In 1979, a group of disgruntled Atari employees decided to quit and start their own company. Activision was the world’s first “third-party” game development company, producing and publishing titles for other companies’ platforms.
Fast forward 43 years and the company that is now Activision Blizzard has been purchased by one of the industry’s leading platform owners, Microsoft, for a whopping US$68.7 billion (about US$95.6 billion). Australian dollars) – the biggest sale in the history of the video game industry.
This sale is also massive in terms of the game franchises Microsoft now controls; it now owns successful franchises such as Call of Duty, Diablo, Starcraft, Candy Crush and World of Warcraft. And tens of millions of fans of these titles will now be wondering: what does this change of ownership mean to them?
Big dollar acquisitions are nothing new to the gaming industry. Activision Blizzard itself became one of the biggest video game companies in 2008, when Activision merged with Blizzard in a US$18.9 billion deal. Microsoft and Sony regularly buy successful pre-existing development studios to take over their intellectual property (IP) and make it available exclusively on their platforms.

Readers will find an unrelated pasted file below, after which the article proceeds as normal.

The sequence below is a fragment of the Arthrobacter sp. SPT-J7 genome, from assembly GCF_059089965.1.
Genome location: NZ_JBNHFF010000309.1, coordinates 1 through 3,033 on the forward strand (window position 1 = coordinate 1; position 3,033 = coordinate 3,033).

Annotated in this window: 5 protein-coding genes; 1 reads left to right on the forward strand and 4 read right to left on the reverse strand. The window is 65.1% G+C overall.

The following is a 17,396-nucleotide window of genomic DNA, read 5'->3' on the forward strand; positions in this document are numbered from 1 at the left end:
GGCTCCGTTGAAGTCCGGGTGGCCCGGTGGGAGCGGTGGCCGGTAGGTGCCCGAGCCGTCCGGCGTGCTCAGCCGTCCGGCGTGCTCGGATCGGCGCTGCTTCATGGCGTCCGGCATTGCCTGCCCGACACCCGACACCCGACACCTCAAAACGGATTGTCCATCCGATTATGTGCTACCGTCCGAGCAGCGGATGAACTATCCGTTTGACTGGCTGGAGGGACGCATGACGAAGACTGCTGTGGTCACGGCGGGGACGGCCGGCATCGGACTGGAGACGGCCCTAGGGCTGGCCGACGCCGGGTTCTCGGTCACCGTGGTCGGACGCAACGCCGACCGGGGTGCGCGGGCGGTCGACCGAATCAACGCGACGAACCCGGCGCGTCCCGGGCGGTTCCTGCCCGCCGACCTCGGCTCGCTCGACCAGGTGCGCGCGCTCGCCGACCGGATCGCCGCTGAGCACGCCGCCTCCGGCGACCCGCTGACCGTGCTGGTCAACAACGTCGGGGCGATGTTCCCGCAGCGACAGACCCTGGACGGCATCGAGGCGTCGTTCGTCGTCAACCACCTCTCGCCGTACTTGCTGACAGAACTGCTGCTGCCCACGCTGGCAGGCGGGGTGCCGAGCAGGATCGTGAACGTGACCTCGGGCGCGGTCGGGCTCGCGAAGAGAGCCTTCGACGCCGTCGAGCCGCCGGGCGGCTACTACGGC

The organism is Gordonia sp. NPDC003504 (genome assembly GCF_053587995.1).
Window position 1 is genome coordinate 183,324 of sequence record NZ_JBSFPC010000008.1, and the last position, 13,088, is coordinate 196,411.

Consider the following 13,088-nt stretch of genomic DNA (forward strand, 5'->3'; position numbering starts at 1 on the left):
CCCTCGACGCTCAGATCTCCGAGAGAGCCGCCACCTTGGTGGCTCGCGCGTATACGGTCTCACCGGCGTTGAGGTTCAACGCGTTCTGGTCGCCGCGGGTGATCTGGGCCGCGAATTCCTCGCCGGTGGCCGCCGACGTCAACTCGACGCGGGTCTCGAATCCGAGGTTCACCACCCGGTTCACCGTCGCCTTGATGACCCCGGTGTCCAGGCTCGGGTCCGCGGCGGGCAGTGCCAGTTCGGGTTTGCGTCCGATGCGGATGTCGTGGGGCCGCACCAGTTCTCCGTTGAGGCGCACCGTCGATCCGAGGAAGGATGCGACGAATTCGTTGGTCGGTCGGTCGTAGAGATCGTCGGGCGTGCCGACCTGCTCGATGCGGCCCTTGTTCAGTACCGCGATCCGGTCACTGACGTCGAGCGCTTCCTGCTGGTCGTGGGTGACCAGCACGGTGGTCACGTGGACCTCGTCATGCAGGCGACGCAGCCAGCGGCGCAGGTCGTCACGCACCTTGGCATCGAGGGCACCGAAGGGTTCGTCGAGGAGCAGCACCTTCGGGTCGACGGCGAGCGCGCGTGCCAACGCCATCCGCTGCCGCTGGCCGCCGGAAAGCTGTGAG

But Microsoft has become particularly aggressive in its approach. In the past decade alone, it has made a number of high-profile purchases, including Minecraft developer Mojang in 2014 for US$2.5 billion, and Elder Scrolls and Doom publisher ZeniMax in 2020 for 7.5 billion US dollars. With the acquisition of Activision Blizzard, Microsoft is now the third largest company in the industry, behind TenCent and Sony.
It’s all part of Microsoft’s current gaming business strategy, which is less about selling gaming products and more about increasing subscriptions to its Game Pass service. Similar to services like Netflix and Spotify, Game Pass gives subscribers access to an extensive digital catalog of games in exchange for a monthly fee.
In its announcement of the Activision Blizzard purchase, Microsoft also boasted that Game Pass had surpassed 25 million users. With each user paying $16 per month, that’s about $400 million (or AUD 556 million) in monthly revenue.
With Activision Blizzard, Microsoft now has a huge new lineup of franchises it can make available through Game Pass, attracting even more users.
If it wanted to, Microsoft could even create these franchises alone available through Game Pass, forcing customers away from other consoles like PlayStation and distribution platforms like Steam. In other words, it could draw consumers into its own exclusive sphere.
It is now a common strategy. Now, thanks to subscription-based digital platforms, we have all ceased to be product owners and have become tenants.
This also goes for individual video games. Call of Duty, Hearthstone, Fortnite (and many more) are no longer games that players buy once, but rather their own ecosystems in which players are encouraged to continually spend money on battle passes, in cosmetics and access to new content.